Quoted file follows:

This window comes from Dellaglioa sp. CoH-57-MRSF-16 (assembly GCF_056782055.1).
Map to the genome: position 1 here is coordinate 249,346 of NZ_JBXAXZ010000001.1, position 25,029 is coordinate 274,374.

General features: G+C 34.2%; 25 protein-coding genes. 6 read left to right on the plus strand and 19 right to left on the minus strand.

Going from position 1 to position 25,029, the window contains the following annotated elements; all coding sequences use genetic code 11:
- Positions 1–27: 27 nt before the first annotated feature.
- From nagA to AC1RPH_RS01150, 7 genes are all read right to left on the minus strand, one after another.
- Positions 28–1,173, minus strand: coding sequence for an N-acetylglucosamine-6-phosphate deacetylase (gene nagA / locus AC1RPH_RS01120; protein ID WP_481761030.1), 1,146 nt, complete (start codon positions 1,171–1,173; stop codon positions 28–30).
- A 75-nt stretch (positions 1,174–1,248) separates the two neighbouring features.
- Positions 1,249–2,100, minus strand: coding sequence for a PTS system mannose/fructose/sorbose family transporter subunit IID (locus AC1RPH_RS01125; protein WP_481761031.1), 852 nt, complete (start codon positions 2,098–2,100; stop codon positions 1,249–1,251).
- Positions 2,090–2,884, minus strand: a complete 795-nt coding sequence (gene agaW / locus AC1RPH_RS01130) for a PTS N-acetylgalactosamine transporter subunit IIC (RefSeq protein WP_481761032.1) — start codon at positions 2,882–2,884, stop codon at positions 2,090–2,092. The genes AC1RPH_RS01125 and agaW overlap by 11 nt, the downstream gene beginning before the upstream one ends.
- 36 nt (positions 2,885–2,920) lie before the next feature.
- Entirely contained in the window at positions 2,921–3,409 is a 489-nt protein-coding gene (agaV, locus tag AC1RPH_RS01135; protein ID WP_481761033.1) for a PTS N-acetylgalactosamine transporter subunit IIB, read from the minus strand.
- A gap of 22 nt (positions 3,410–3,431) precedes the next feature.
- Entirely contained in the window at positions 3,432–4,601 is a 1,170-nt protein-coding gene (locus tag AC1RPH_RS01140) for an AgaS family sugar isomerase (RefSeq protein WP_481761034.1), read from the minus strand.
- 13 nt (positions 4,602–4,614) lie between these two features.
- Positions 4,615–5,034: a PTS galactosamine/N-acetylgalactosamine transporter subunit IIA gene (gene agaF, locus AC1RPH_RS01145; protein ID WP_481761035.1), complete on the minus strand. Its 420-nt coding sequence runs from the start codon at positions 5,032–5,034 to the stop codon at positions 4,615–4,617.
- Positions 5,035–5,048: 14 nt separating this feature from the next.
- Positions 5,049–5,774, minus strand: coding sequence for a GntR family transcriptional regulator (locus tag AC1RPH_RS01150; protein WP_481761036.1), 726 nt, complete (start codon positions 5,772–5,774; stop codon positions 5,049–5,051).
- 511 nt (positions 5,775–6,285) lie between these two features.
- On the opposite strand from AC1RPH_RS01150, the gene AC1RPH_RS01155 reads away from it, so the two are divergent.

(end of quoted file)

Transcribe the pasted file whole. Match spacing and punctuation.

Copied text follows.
This window comes from Dellaglioa sp. CoH-57-MRSF-16 (assembly GCF_056782055.1).
Map to the genome: position 1 here is coordinate 249,346 of NZ_JBXAXZ010000001.1, position 25,029 is coordinate 274,374.

General features: G+C 34.2%; 25 protein-coding genes. 6 read left to right on the plus strand and 19 right to left on the minus strand.

Going from position 1 to position 25,029, the window contains the following annotated elements; all coding sequences use genetic code 11:
- Positions 1–27: 27 nt before the first annotated feature.
- From nagA to AC1RPH_RS01150, 7 genes are all read right to left on the minus strand, one after another.
- Positions 28–1,173, minus strand: coding sequence for an N-acetylglucosamine-6-phosphate deacetylase (gene nagA / locus AC1RPH_RS01120; protein ID WP_481761030.1), 1,146 nt, complete (start codon positions 1,171–1,173; stop codon positions 28–30).
- A 75-nt stretch (positions 1,174–1,248) separates the two neighbouring features.
- Positions 1,249–2,100, minus strand: coding sequence for a PTS system mannose/fructose/sorbose family transporter subunit IID (locus AC1RPH_RS01125; protein WP_481761031.1), 852 nt, complete (start codon positions 2,098–2,100; stop codon positions 1,249–1,251).
- Positions 2,090–2,884, minus strand: a complete 795-nt coding sequence (gene agaW / locus AC1RPH_RS01130) for a PTS N-acetylgalactosamine transporter subunit IIC (RefSeq protein WP_481761032.1) — start codon at positions 2,882–2,884, stop codon at positions 2,090–2,092. The genes AC1RPH_RS01125 and agaW overlap by 11 nt, the downstream gene beginning before the upstream one ends.
- 36 nt (positions 2,885–2,920) lie before the next feature.
- Entirely contained in the window at positions 2,921–3,409 is a 489-nt protein-coding gene (agaV, locus tag AC1RPH_RS01135; protein ID WP_481761033.1) for a PTS N-acetylgalactosamine transporter subunit IIB, read from the minus strand.
- A gap of 22 nt (positions 3,410–3,431) precedes the next feature.
- Entirely contained in the window at positions 3,432–4,601 is a 1,170-nt protein-coding gene (locus tag AC1RPH_RS01140) for an AgaS family sugar isomerase (RefSeq protein WP_481761034.1), read from the minus strand.
- 13 nt (positions 4,602–4,614) lie between these two features.
- Positions 4,615–5,034: a PTS galactosamine/N-acetylgalactosamine transporter subunit IIA gene (gene agaF, locus AC1RPH_RS01145; protein ID WP_481761035.1), complete on the minus strand. Its 420-nt coding sequence runs from the start codon at positions 5,032–5,034 to the stop codon at positions 4,615–4,617.
- Positions 5,035–5,048: 14 nt separating this feature from the next.
- Positions 5,049–5,774, minus strand: coding sequence for a GntR family transcriptional regulator (locus tag AC1RPH_RS01150; protein WP_481761036.1), 726 nt, complete (start codon positions 5,772–5,774; stop codon positions 5,049–5,051).
- 511 nt (positions 5,775–6,285) lie between these two features.
- On the opposite strand from AC1RPH_RS01150, the gene AC1RPH_RS01155 reads away from it, so the two are divergent.